Miami Palmetto High School senior Anna Marchus recently finished her Girl Scout Gold Award project.
She worked her magic at the Good Hope Therapeutic Riding Center in the Redlands, where she’s been a volunteer.
“They offer therapy for individuals with disabilities, veterans with PTSD, foster children, and people with life threatening diseases,” she says. “I’ve been horseback riding since first grade.”
She’s one of many volunteers.
“We have many experienced people there. Normally it’s not just one person,” she says. “Depending on each rider, different levels of assistance may be required.”
When the children first go to the farm, they often spend the first few visits looking at the horses, and touching them, and offering them treats.
“All the horses are extremely calm and wonderful,” she says.
Marchus says that last year she wanted to do more for the center than just volunteering.
“That’s when I started talking to the founder of Good Hope,” she says.
For the Gold Award, she painted the barn tan and green and also painted the wheel chair ramps around the property.
“We had to pressure clean, and then we painted the barn,” she says. “We also decided that I would establish a gardening program. I built two gardening plots. Then I instructed the volunteers and kids how to sustain a garden.”
Gardening can be another form of therapy for the disabled kids and adults, and the gardens allow them to participating in two forms of therapy on each visit. The gardens have both flowers and vegetables.
Marchus owns her own horse that she keeps in horse country. When she purchased him, he was not used to being ridden, so she’s spent a lot of time training him. He’s now ready for equestrian competitions. Those competitions were to start in November.
Although she had a busy summer with her Gold Award project, she also took time to attend a summer program at Florida State University. There she studied the role of actin in cell nuclei, Zika infection virology, and stem cell differentiation.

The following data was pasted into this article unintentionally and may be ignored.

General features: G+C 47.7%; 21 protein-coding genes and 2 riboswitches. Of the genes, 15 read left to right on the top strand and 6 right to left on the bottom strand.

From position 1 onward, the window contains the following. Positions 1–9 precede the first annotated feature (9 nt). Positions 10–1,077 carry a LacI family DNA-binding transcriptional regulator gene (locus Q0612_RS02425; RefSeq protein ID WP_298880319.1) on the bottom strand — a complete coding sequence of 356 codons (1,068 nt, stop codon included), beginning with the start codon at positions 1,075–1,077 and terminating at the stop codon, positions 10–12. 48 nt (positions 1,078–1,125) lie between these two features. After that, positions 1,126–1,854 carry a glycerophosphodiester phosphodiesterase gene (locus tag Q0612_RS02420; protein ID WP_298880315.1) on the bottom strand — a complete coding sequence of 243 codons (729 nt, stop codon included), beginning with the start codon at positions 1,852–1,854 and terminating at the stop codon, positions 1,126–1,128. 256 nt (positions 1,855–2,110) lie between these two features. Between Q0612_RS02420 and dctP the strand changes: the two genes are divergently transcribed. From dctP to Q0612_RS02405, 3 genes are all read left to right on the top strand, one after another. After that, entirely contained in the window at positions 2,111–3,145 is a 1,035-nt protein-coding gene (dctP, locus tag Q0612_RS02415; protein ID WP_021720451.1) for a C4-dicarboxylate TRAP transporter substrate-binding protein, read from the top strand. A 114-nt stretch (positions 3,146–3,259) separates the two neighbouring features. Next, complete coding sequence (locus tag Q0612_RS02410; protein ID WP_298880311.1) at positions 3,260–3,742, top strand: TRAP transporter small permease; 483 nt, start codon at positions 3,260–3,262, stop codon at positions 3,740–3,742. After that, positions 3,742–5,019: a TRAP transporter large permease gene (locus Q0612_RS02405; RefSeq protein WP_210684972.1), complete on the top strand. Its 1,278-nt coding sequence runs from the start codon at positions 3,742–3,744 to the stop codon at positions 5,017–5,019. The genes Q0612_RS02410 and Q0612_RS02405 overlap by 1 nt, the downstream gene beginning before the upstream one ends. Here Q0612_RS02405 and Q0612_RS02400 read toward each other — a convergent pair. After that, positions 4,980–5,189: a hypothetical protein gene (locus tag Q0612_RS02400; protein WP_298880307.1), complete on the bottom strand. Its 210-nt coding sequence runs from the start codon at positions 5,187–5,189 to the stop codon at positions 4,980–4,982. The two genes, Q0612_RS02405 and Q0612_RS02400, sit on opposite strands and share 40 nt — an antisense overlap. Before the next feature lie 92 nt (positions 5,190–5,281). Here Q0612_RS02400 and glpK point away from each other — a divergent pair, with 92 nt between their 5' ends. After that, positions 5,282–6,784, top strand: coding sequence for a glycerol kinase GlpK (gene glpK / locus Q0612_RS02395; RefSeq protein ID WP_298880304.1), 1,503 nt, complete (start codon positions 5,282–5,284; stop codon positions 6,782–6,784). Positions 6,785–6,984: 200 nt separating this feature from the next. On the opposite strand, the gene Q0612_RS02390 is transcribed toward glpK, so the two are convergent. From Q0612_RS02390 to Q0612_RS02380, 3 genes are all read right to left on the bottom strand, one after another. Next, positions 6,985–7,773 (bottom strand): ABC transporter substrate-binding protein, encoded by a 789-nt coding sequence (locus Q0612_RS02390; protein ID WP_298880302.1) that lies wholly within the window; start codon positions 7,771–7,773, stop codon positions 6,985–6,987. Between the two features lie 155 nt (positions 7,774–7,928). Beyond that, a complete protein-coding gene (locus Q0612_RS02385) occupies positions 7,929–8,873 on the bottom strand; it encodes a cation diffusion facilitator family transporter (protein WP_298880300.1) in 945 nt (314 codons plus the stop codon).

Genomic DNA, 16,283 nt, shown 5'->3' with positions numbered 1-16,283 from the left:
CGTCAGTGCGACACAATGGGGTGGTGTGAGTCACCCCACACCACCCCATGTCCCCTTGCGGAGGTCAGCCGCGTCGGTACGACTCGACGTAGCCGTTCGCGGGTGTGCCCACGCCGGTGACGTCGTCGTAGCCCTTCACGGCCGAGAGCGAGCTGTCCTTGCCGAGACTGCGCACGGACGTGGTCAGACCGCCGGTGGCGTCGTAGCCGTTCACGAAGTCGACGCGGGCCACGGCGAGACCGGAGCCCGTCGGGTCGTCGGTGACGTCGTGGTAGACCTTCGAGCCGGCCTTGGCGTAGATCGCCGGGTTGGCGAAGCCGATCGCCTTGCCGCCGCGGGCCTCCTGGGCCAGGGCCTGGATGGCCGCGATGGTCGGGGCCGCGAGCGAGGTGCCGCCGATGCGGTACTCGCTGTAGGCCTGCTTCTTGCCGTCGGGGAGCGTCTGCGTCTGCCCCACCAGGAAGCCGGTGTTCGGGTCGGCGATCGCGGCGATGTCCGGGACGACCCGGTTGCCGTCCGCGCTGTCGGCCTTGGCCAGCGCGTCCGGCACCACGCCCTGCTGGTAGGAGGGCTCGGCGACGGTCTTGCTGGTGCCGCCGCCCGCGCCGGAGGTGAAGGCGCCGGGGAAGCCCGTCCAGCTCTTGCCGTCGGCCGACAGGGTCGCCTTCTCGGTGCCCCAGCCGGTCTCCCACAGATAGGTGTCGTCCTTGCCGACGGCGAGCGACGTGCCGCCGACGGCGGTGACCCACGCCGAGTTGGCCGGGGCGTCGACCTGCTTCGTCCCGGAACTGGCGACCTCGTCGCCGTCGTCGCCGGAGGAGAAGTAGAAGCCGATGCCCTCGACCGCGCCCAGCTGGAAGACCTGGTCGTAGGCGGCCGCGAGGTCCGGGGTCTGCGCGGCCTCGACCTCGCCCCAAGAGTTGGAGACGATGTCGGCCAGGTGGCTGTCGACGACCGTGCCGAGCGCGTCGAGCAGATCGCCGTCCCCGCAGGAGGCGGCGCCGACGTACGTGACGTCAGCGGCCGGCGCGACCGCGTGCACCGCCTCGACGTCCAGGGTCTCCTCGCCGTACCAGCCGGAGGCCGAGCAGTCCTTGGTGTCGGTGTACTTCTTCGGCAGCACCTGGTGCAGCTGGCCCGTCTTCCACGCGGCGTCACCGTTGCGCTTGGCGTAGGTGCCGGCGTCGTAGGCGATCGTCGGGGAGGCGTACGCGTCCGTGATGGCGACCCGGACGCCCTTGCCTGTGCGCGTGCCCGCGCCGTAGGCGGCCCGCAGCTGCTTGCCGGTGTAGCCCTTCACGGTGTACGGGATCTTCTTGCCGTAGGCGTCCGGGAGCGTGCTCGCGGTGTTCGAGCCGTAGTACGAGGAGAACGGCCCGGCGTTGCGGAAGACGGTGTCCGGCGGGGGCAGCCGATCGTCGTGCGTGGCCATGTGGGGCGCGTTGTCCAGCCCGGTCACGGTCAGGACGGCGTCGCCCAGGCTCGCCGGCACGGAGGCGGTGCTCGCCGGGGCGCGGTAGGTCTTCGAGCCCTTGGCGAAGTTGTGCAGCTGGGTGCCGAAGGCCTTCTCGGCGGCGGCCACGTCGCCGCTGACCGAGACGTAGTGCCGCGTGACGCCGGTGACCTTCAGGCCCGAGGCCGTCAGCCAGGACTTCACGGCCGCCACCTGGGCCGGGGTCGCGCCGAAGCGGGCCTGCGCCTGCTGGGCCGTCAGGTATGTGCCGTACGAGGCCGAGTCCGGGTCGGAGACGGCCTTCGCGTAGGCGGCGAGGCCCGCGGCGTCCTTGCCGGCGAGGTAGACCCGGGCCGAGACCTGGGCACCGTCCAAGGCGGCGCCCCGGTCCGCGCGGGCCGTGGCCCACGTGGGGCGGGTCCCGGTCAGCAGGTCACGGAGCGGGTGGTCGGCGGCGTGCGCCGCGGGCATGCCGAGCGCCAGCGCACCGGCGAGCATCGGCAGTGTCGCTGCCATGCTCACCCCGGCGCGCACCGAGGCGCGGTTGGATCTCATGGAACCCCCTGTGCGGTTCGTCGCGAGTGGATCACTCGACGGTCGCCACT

“We made observations regarding the presence and function of actin in cell nuclei,” she says. “For the Zika virus, we infected glioblastoma (brain tumor) cells with the Zika Virus, and tracked changes in the organization of the cell DNA at multiple time points. We determined that the largest changes in the infected cell occurred 24 hours after infection, which is crucial to understanding and curing the virus in the future.”
They also compared stem cells at different points of differentiation to find changes in cell physiology and active areas of the genetic code.
“We found that as cells matured and became more specialized, the genetic code is expressed differently in each region of DNA and the cells become more limited in function and architecture,” she says.
In 2016, she went on a medical outreach mission trip to Guatemala. There, she saw the consequences of the Zika virus first hand.
At Palmetto, Marchus has played lacrosse on the varsity team since Freshman year. She’s one of the members of the successful Odyssey of the Mind team that won second place at the World Finals. As a member of Science National Honor Society, she’s competed in Envirothon, the Lexus Eco Challenge and the Astronaut Challenge.
She’s a member of Student Council. Last year she was the Community Outreach chair. This year she’s working on environmental outreach.
In college, she interested in biology – she’s not sure if she wants to go into pre-med or biomedical engineering.
The colleges topping her list include Duke, Cornell, Columbia, Johns Hopkins and the University of Florida.
Linda Rodriguez Bernfeld